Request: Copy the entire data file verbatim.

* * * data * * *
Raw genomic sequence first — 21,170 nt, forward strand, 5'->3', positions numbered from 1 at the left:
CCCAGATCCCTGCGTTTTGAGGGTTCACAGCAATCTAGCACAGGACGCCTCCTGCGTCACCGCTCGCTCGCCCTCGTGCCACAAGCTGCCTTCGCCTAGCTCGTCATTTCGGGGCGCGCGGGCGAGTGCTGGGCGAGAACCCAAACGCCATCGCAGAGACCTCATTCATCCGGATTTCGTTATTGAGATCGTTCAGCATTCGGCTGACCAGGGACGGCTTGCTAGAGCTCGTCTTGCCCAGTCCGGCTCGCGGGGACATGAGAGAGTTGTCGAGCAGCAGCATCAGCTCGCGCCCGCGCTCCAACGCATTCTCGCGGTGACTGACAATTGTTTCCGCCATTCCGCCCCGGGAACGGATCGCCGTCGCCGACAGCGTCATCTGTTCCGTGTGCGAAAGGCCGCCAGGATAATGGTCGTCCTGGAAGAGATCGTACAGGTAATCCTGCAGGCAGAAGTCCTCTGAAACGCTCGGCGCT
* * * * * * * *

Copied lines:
Raw genomic sequence first — 21,170 nt, forward strand, 5'->3', positions numbered from 1 at the left:
CCCAGATCCCTGCGTTTTGAGGGTTCACAGCAATCTAGCACAGGACGCCTCCTGCGTCACCGCTCGCTCGCCCTCGTGCCACAAGCTGCCTTCGCCTAGCTCGTCATTTCGGGGCGCGCGGGCGAGTGCTGGGCGAGAACCCAAACGCCATCGCAGAGACCTCATTCATCCGGATTTCGTTATTGAGATCGTTCAGCATTCGGCTGACCAGGGACGGCTTGCTAGAGCTCGTCTTGCCCAGTCCGGCTCGCGGGGACATGAGAGAGTTGTCGAGCAGCAGCATCAGCTCGCGCCCGCGCTCCAACGCATTCTCGCGGTGACTGACAATTGTTTCCGCCATTCCGCCCCGGGAACGGATCGCCGTCGCCGACAGCGTCATCTGTTCCGTGTGCGAAAGGCCGCCAGGATAATGGTCGTCCTGGAAGAGATCGTACAGGTAATCCTGCAGGCAGAAGTCCTCTGAAACGCTCGGCGCT